6. According to the invention, this is achieved in that the gravure printing press is arranged for colour printing and the laser beam imaging device is arranged to engrave (at least) two colour separations of the same image around the surface of the printing cylinder, the means to apply ink includes at least two inking assemblies arranged to apply inks of different colour, the doctor blade of each inking assembly being movable towards and away from the printing cylinder and so that, in use, each doctor blade contacts only its corresponding engraved colour separation and each inking assembly applies ink only to its corresponding colour separation, and means are provided to hold a sheet of substrate to be printed in a fixed position on the impression cylinder until it has been contacted and printed on by all of the different colour separations engraved around the rotary printing cylinder.
7. A printing press suitable for proofing and including a rotary printingcylinder, means to apply ink to the printing cylinder, and an impression cylinder is known from DE-A-2 435 203 (D8).
Moreover, the press includes a plurality of colour separations of the same image around the surface of the printing cylinder. The means to apply ink includes at least two inking assemblies arranged to apply inks of different colour, and movable towards and away from the printing cylinder so that, in use, each assembly contacts only its corresponding colour separation and applies ink only to its corresponding colour separation. Means are provided to hold a sheet of substrate to be printed in a fixed position on the impression cylinder until it has been contacted and printed on by all of the different colour separations around the rotary printing cylinder, cf. Figure 12 and the descriptive passages at page 106 (original page numbering is adhered to), paragraph 5 to page 107, paragraph 2, page 6, first complete paragraph to page 7, second paragraph, inclusive, and, page 14, last paragraph to page 15, line 2. This press clearly has the desired advantage that registering of paper sheets, or a web, necessary in tandem arrangements of presses for colour printing is no longer necessary here, and this would be clear to the man skilled in the art (cf. page 7, paragraph 1).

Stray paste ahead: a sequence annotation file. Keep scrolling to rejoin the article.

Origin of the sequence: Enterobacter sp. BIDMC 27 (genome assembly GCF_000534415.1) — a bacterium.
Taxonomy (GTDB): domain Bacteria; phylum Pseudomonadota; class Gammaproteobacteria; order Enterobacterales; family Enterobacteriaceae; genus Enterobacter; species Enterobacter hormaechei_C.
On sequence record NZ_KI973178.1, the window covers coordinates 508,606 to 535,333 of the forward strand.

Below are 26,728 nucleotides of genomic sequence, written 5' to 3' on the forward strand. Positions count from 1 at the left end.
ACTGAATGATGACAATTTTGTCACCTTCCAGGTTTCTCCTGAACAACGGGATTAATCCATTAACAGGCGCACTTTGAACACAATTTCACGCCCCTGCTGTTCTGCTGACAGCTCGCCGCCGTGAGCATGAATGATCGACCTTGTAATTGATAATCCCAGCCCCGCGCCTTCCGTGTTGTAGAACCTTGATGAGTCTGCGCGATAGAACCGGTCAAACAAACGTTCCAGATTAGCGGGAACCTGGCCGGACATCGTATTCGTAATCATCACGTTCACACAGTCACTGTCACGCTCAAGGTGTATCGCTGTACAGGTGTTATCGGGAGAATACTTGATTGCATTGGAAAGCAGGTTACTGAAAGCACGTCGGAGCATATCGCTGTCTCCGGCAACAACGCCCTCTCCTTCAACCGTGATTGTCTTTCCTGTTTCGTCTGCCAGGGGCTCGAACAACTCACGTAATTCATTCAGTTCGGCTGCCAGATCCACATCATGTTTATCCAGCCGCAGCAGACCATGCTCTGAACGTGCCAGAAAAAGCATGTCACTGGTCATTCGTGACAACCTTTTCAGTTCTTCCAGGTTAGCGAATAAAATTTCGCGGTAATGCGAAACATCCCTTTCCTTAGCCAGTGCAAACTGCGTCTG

Hence, in the Board's view, D8 reflects the nearest prior art.
8. The subject-matter of Claim 1 differs essentially therefrom in that:
(i) the press is a gravure printing press rather than a mixture of offset-lithography and letter press, so that each inking assembly includes a doctor blade;
(ii) the press is provided with a laser arranged to engrave the at least two colour separations of the same image on the rotary printing cylinder whilst it is located in the press.
9. The problem to be solved vis-à-vis this prior art by the present invention, based on what is actually achieved over the above nearest prior art, would therefore appear to be to render the apparatus known from D8 suitable for gravure printing and to eliminate the difficulties, e.g. damage caused to printing members, involved in transferring printing members from the preparing machine to the printing press.